- The Washington Times - Tuesday, January 19, 2021

President Trump issued a directive Tuesday creating a temporary deportation amnesty for Venezuelans in the country illegally, saying it was a way to protect them from the chaos the South American country has been facing.

Human rights and immigration activists had long pleaded with Mr. Trump to take the step, and he pulled the trigger with less than 24 hours to go in his term of office.

The president flexed a power known as deferred enforced departure, which is essentially using prosecutorial discretion to determine that it doesn’t make sense to carry out a deportation at this point. Tuesday’s order is a categorical determination, applying to illegal immigrants who arrive before Wednesday, have generally kept a clean criminal record and haven’t been deported before.

“The deteriorative condition within Venezuela, which presents an ongoing national security threat to the safety and well-being of the American people, warrants the deferral of the removal of Venezuelan nationals who are present in the United States,” Mr. Trump said in the memo announcing the policy.

The deferral lasts for 18 months.

It’s not clear how many the people it would affect, but one congressman said the number is in the “thousands.”

“As one of his last decisions in office, President Trump has guaranteed that those Venezuelans who sought safety in the United States will not be returned to the dictatorship, where they could be subject to persecution, human rights abuses, or even death,” said Rep. Mario Diaz-Balart, Florida Republican.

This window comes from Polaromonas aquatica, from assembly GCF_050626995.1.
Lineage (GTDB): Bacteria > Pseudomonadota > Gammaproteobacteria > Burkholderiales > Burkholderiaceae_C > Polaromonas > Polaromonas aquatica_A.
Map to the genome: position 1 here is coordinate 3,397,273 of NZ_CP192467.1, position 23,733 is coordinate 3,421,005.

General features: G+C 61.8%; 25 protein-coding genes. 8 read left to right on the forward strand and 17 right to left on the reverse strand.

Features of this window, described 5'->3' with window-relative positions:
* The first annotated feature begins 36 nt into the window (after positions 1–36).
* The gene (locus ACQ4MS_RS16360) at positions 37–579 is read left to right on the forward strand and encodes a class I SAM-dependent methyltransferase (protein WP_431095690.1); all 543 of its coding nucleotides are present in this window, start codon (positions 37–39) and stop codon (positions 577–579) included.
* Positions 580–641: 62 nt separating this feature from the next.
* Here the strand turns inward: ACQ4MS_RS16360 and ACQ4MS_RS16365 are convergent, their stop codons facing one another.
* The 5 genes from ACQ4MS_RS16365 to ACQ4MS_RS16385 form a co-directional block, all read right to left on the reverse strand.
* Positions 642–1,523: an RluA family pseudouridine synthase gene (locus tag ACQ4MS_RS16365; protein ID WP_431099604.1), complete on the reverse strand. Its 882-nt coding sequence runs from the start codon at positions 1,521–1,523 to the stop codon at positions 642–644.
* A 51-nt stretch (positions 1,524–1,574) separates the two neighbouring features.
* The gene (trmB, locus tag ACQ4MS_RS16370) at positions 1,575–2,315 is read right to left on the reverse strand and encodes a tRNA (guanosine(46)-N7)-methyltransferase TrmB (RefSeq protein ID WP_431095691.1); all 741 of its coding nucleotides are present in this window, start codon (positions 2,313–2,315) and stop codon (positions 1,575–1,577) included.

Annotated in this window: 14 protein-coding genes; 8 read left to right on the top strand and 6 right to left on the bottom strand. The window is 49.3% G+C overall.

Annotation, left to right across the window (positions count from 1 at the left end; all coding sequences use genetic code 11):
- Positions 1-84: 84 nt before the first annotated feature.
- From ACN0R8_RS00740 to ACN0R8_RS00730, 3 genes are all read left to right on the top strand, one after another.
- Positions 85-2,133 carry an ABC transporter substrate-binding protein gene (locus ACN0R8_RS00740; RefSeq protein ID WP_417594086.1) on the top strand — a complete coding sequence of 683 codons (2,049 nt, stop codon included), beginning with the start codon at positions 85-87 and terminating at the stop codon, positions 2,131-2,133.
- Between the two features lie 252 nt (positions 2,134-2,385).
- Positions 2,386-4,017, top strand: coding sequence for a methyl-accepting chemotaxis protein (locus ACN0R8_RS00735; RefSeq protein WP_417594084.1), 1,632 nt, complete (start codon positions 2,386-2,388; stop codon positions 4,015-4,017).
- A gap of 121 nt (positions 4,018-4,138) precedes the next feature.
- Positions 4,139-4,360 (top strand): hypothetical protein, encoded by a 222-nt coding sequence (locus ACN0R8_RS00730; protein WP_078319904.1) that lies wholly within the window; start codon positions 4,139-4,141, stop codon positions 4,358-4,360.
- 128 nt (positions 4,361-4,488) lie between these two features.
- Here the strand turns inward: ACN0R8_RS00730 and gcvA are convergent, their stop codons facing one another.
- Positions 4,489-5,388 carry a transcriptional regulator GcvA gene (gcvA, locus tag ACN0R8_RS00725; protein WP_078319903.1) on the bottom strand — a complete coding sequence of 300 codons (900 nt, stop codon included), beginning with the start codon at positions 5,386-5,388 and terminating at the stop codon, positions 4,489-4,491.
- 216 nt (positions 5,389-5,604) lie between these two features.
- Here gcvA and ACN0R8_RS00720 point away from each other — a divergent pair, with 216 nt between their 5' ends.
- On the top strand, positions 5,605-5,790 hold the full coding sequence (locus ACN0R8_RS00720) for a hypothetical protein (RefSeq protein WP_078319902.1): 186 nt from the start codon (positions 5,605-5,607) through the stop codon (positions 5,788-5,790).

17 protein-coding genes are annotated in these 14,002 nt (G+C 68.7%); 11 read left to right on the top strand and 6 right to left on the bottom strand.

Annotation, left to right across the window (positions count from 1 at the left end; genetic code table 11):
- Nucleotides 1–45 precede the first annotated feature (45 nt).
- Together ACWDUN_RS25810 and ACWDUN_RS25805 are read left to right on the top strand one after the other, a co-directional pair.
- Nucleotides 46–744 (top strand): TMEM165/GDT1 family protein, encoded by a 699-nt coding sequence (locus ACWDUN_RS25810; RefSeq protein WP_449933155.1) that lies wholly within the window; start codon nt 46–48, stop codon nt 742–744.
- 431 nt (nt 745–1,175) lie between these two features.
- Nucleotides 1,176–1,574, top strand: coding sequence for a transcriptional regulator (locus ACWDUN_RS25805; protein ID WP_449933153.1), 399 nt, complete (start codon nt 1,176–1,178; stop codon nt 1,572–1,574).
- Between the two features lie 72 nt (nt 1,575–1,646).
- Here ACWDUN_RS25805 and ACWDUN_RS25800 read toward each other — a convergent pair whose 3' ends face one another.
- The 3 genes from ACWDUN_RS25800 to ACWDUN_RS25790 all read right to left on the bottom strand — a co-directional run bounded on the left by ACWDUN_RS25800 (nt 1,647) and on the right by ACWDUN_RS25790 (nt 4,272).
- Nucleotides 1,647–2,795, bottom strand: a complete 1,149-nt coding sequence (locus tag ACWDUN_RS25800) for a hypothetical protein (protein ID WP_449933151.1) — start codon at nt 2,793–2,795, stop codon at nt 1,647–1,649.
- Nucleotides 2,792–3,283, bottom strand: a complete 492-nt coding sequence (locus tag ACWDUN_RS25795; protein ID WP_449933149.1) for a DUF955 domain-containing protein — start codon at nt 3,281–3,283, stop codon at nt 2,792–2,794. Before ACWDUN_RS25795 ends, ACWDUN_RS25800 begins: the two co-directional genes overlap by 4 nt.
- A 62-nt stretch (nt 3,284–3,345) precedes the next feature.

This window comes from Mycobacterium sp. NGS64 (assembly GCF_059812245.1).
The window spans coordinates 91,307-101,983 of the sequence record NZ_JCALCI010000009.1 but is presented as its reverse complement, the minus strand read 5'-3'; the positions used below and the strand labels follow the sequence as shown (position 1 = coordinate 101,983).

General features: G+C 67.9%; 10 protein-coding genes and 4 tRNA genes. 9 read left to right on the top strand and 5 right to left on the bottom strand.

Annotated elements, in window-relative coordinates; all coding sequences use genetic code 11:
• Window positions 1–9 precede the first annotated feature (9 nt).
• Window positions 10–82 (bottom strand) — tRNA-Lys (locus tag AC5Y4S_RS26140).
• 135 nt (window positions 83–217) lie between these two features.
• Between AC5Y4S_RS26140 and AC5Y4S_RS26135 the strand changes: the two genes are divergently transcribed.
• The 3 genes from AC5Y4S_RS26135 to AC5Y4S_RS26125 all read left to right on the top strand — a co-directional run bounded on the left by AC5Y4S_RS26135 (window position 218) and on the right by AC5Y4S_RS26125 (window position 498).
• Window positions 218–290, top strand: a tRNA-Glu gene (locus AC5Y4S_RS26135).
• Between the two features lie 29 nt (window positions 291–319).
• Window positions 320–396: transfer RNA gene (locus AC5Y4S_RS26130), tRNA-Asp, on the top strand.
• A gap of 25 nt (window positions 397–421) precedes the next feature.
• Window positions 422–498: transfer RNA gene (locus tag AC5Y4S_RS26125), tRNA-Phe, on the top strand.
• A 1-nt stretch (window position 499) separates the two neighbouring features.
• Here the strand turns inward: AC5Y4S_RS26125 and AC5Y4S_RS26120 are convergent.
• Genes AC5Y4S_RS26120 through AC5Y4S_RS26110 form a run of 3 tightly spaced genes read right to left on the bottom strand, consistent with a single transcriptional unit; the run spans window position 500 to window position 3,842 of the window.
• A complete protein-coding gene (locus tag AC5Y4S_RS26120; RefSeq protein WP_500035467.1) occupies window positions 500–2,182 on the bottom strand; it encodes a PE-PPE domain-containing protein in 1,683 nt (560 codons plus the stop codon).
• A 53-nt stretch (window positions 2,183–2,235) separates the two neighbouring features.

He had introduced legislation in the previous Congress to grant Temporary Protected Status to Venezuelans.

Mr. Trump’s Homeland Security Department could also have announced TPS status on its own, but it didn’t.

Deferred Enforced Departure, or DED, is similar to TPS.

It allows those approved to apply for work permits, allowing them to compete legally for jobs.

Mr. Trump had previously opposed programs that granted illegal immigrants a chance at tentative legal status, arguing American workers shouldn’t face the competition.

The president didn’t reveal a reason for the timing of his new decision.

The Trump administration has been at odds with Venezuela’s leader, Nicolas Maduro, for years, and has instead recognized Juan Guaido, president of the National Assembly, as the legal interim president of Venezuela.

• Stephen Dinan can be reached at sdinan@washingtontimes.com.

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